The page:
Course Hero. "Fahrenheit 451 Study Guide." Course Hero. 10 Aug. 2016. Web. 11 Dec. 2017. <https://www.coursehero.com/lit/Fahrenheit-451/>.
Course Hero. (2016, August 10). Fahrenheit 451 Study Guide. In Course Hero. Retrieved December 11, 2017, from https://www.coursehero.com/lit/Fahrenheit-451/
(Course Hero, 2016)
Course Hero. "Fahrenheit 451 Study Guide." August 10, 2016. Accessed December 11, 2017. https://www.coursehero.com/lit/Fahrenheit-451/.
Course Hero, "Fahrenheit 451 Study Guide," August 10, 2016, accessed December 11, 2017, https://www.coursehero.com/lit/Fahrenheit-451/.
Course Hero's video study guide provides in-depth summary and analysis of Part 1 | The Hearth and the Salamander (Montag Gets Sick) of Ray Bradbury's novel Fahrenheit 451.
At home Montag hides the book he stole. He watches Mildred sleep and feels as though he doesn't know his wife at all. Later he asks her when and where they first met, but neither of them can remember. He watches her interact with her "family" on the wall screens and recognizes how loud and shallow the program is.
Montag and Mildred go for a drive and then stop to talk. Montag asks whether Mildred remembers Clarisse, the girl he had been talking to, and Mildred tells him she thinks Clarisse is dead, noting that a car ran over the girl and that her family has moved away. Montag thinks he hears something on the lawn, and he is sure it is the Hound.
The next morning, Montag is sick and doesn't go to work. He stays home with Mildred and tries to talk to her about the woman who burned herself and her books. Mildred doesn't care about the woman and thinks it was a good idea to burn the books. They argue about what the burning meant and what being a fireman means.
Captain Beatty comes to visit Montag at home. He tells Montag to take the night off and relates how firemen were redirected from preventing fires to burning books when the culture embraced speed, first as a response to photography and then to electronic media. This need for speed resulted in compressing books and forcing all entertainment to be shallow and action-based: "More cartoons in books. More pictures. The mind drinks less and less." The population, he says, also turned against books because books are "snobbish," with something to offend any minority group. In addition, books represent ideas and intellectuality, which threaten some people, making them feel inferior. Beatty explains that the firemen are there to protect people from such disturbing and offensive emotions. Montag listens to all this and then asks about Clarisse. Beatty explains that she was being monitored.
At the end of his lecture, Beatty shares a key fact: all firemen sometimes get the urge to read books. Authorities consider it a "natural error" and don't do anything so long as the fireman turns the book in within 24 hours.
After Beatty leaves, Montag thinks about Clarisse as Mildred watches her shows. They talk, and Montag admits that he should have shared his decision with her, since it is her house, too. He reveals that he didn't just hide one book; he has about 20 concealed in an air duct. She tries to burn them, but he stops her. He asks her to read the books with him. While they are talking, Captain Beatty comes to the door, but they don't let him in. After he's gone, Montag starts reading one of the books, Jonathan Swift's Gulliver's Travels. Mildred doesn't understand it, but Montag says they can reread it.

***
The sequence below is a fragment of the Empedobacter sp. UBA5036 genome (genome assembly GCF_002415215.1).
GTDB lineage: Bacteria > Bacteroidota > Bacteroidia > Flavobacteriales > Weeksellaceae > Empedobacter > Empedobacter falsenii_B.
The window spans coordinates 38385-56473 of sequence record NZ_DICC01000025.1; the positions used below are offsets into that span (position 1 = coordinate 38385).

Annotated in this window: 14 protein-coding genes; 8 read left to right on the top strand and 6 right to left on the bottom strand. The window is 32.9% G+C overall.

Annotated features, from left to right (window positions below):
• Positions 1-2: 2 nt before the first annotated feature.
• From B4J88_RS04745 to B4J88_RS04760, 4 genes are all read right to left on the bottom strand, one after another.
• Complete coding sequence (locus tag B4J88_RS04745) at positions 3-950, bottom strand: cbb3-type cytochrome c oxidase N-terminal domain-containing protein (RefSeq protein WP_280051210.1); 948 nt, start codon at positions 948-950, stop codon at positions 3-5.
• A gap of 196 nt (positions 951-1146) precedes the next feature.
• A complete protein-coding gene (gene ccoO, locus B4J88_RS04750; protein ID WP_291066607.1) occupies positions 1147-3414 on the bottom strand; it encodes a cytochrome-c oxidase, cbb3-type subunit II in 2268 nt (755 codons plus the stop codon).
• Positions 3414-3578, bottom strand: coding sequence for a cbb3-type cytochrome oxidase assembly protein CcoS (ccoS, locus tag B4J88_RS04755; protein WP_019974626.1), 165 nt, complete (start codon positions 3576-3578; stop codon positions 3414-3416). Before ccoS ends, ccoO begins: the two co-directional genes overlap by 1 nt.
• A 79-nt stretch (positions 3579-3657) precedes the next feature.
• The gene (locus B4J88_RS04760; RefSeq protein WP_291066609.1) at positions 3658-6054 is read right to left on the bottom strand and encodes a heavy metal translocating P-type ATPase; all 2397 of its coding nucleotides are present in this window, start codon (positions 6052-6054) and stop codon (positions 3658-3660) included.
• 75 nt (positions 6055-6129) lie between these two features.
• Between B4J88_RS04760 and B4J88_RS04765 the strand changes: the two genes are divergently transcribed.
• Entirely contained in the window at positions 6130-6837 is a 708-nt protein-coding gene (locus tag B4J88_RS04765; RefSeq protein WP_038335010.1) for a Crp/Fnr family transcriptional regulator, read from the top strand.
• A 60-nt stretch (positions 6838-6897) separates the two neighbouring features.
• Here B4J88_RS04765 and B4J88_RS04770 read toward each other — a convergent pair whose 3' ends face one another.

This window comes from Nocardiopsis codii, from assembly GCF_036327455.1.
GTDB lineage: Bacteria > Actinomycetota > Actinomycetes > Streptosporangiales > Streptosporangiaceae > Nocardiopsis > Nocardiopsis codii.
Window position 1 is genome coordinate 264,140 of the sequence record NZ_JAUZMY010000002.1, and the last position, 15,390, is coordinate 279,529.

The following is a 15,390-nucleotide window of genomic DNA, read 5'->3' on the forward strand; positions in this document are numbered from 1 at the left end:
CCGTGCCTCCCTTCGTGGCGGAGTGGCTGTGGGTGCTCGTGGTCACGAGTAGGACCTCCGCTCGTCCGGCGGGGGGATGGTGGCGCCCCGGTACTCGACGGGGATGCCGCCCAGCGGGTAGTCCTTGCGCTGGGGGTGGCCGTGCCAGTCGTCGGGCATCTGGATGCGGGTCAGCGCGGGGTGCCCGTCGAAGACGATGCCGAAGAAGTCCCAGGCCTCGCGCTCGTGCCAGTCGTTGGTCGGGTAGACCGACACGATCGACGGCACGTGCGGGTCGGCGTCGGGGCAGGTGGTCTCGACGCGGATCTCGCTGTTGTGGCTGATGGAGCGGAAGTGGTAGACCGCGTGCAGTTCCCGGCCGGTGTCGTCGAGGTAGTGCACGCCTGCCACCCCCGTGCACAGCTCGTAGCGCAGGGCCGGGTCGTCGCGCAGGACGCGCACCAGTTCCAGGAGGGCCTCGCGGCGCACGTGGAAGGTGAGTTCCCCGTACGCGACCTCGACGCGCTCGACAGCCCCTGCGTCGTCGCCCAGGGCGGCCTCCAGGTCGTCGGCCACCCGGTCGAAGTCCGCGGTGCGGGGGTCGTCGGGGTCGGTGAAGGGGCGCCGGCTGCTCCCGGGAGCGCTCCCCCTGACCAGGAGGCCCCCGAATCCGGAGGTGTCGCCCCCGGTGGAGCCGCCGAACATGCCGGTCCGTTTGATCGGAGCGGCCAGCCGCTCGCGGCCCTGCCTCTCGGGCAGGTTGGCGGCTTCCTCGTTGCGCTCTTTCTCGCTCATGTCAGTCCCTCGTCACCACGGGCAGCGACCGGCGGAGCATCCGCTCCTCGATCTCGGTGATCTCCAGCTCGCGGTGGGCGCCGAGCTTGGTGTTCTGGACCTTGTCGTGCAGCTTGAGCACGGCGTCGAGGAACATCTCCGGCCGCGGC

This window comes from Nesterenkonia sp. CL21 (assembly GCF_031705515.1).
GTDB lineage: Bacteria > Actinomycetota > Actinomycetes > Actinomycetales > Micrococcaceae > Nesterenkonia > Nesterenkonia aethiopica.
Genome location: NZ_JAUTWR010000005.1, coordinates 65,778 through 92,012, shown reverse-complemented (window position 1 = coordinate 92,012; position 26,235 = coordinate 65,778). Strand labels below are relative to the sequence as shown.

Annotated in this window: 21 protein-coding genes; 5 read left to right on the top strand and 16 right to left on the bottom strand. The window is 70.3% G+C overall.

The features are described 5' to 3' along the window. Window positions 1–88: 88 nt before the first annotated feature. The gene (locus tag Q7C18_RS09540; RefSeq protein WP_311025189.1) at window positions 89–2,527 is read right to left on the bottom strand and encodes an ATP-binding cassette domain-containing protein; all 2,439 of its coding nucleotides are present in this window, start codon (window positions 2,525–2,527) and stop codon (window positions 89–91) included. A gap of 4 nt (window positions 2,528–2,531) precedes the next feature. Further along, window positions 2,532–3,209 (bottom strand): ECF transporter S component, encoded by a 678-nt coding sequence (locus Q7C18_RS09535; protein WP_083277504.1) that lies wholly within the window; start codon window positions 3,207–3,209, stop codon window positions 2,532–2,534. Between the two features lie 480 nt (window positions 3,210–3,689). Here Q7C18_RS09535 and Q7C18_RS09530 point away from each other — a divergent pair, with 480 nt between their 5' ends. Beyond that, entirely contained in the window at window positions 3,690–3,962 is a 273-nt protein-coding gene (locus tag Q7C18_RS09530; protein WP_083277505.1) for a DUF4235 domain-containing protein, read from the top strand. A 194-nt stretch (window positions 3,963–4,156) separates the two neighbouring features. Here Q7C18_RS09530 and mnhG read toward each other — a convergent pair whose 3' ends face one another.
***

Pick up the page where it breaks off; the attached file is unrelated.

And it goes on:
Montag's response to the woman who burns herself with her books is complex. He goes home and gets into bed. However, he does not talk to Mildred about the event or touch her. It is only when she touches his face that Montag learns he is crying. His dehumanization and isolation are reinforced when neither he nor his wife can remember how they met. The fact that emotion and intimacy are casualties in their society is underscored by Mildred's response to Clarisse's death.
Beatty's visit expands upon some of the novel's most important themes, particularly the power of censorship. Unlike the other firemen, Beatty does not just go along with what he has been told about the history of their profession. Instead Beatty reveals to Montag that he knows the real history of the firemen and has an in-depth knowledge of the inner political workings of the society they serve.
Beatty's explanation of how this world of tyranny came into being is delivered in a breezy monologue, but it is shockingly complex. He makes a connection between increased population, multimedia, the speed brought on by a technological society, and the desire not to offend people, or what today might be called political correctness. However, despite his understanding, Beatty willingly supports this tyrannical, censorship-based society.
Beatty has an ulterior motive for his visit to Montag. He admits that he knows what happened to Montag, because all firemen give in and read a book sometimes. The issue is what the firemen who have done so will do next. He gives Montag a 24-hour countdown to turn in a book. Beatty becomes more frightening as the story develops; he seems to know Montag better than Montag knows himself.
Montag's dissatisfaction with his circumstances continues to grow. He tells Mildred that he now understands why Clarisse frightens men like Beatty: because she and people like her have the ability to make people question society and the terms of their own lives. Montag now questions his role as a fireman, and the smell of kerosene makes him feel sick. In fact, he muses, "maybe it would be best if the firemen themselves were burnt." He has experienced a complete turnaround in his world view.
After Montag deals with Mildred's attempt to burn the books, he pulls both of them into explicit rebellion by reading together. Montag is reading Gulliver's Travels, a classic social satire in which the protagonist's worldview is also turned upside down.